The Dotted Line

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Ryan defensive back Billy Bowman Jr. (2) intercepts a pass and returns it for a touchdown against Lone Star at Allen's Eagle Stadium, Saturday, December 14, 2019, in Allen, Texas.


The Dotted Line: Is Texas commit Billy Bowman Jr. a safety or wide receiver? His dad weighs in

Posted April 2nd, 2020


Texas commit Billy Bowman Jr. hates to be tackled. That became apparent early in his football career when he’d choose to fall down in flag football rather than get his flag pulled. As he progressed into tackle football in elementary school, his dad, Billy Bowman Sr., remembers a young athlete who’d run out of bounds rather than get tackled. Sometimes, he’d cry if he’d get tackled before reaching the sidelines or the end zone.

Denton Ryan four-star athlete Billy Bowman stars on both sides of the football. (Jeff Woo, Denton Record-Chronicle).

“I knew from a very young age that Billy was going to be a great athlete,” said his dad, who happens to be a football coach. “It wasn’t so much his speed or athleticism, but the way he understood and loved the game for such a young kid. He naturally knew how to take angles and what the other team wanted to do.” 

Now, Bowman simply avoids the tackels with athleticism.


Bowman scored 17 touchdowns on 54 catches last season, averaging a touchdown nearly every third time he touched the ball. All while also playing every snap on defense and special teams. The Denton Ryan  star played only eight to 10 snaps a game on offense. He’s listed as the second-ranked athlete in the country by 247Sports’ composite ratings. He’s ranked sixth on the 2021 Fabulous 55

His father gets a front row seat to the action as the wide receivers coach at Ryan. Billy Jr. splits his time working at safety and wide receiver. Texas is open to him playing on either side of the ball, or both. The ideal scenario for a two-time all-state defensive back would be to utilize him full-time on defense while working in a package to get him a handful of touches per game, whether on offense or in special teams. 

“His ability does surprise me, but it shouldn’t. He’s been impressing me on the football field his whole life,” his father siad.  “He’s just doing what he did throughout his youth days. It’s just more impressive because he’s doing it at the varsity level at one of the premier high schools in the state.” 

Bowman arrived on the varsity scene as a freshman, earning second-team all-district honors as a slot receiver, catching 37 passes for 358 yards and four touchdowns. He started both ways as a sophomore and junior, racking up eight interceptions as a defensive back and 23 touchdown receptions over that two-year span. He’s returned three interceptions for scores in each of the past two years.  

“It’s still too early to know what position will become his full-time spot once he’s at campus, but coach (Tom) Herman has been open with us about understanding what Billy wants to do on the football field,” Bowman’s father said. “I’d say he ends up at safety because he’s a two-time all-state player at that position, but he’s too good with the ball in his hands not to get some touches each game.”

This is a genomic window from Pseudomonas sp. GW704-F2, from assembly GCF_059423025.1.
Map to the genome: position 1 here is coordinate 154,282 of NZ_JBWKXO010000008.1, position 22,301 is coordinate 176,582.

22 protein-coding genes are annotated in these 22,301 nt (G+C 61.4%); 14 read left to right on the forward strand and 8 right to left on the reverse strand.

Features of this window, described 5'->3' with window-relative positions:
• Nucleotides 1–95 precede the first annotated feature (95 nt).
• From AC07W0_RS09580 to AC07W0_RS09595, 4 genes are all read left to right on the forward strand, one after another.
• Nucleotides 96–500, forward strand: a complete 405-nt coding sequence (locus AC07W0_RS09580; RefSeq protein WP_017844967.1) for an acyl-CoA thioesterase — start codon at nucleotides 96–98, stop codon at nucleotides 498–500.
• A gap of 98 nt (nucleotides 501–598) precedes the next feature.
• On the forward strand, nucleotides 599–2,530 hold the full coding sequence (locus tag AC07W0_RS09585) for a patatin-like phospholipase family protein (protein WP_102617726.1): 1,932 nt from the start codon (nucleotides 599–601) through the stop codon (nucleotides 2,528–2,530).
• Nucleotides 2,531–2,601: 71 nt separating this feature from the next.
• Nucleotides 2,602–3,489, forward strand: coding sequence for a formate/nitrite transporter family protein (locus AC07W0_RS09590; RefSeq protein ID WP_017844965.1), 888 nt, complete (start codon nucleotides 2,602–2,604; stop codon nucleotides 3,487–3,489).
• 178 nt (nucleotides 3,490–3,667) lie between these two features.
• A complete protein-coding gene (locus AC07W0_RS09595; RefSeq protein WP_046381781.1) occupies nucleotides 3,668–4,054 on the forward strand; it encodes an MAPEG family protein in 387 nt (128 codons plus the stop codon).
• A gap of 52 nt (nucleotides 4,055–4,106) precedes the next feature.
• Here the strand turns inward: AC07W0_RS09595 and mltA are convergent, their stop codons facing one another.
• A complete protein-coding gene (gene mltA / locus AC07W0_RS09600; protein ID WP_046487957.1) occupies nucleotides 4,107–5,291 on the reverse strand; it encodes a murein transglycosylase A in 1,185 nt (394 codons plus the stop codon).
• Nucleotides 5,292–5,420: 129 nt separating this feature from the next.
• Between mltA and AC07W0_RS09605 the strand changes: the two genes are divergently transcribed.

Recruiting athletes with versatility is a staple of Herman’s recruiting strategy. He wants players who can contribute at multiple positions like D’Shawn Jamison, Roschon Johnson and De’Marvion Overshown. Texas currently holds commitments from the top two-ranked athletes in the country with Bowman and Denton Ryan teammate Ja’Tavion Sanders, the No. 1-ranked athlete in the cycle. 

The Bowmans went into recruiting with an advantage. Not only does Billy Bowman Sr. coach, he was a former athlete himself. Playing at Ryan also helps because Bowman has been able to watch former teammates like Spencer Sanders, who’s now the quarterback at Oklahoma State, go through the recruiting process.

Those experiences helped the Bowmans come up with five keys to settling on the perfect college. 

“First, we needed to know what Billy wanted in a program,” his dad explained. “Then it was about proximity, academics, where you want to end up when football ends, and the relationship with the coaching staff. Coaches change, so we concentrated on the first four.”

The family began taking recruiting trips in the spring of 2019. They visited programs including Notre Dame, Alabama, Florida, Florida State and Texas A&M. The last stop on the spring visit schedule was Texas. A few days after returning home, Bowman made an announcement to the family. 

“He was ready to commit to Texas,” his father said. “The Longhorns checked all of his boxes and he loves coach Herman. I’ve always taught him to trust his instincts, and he felt right at Texas, so he called up the coaches and committed.” 

Bowman made his decision public last July, and remained even through Texas’ changes at both offensive and defensive coordinator. 

“We know coaches are going to change, whether they move on or get replaced,” Bowman’s father said. “He picked a university, and he’s happy with his decision.”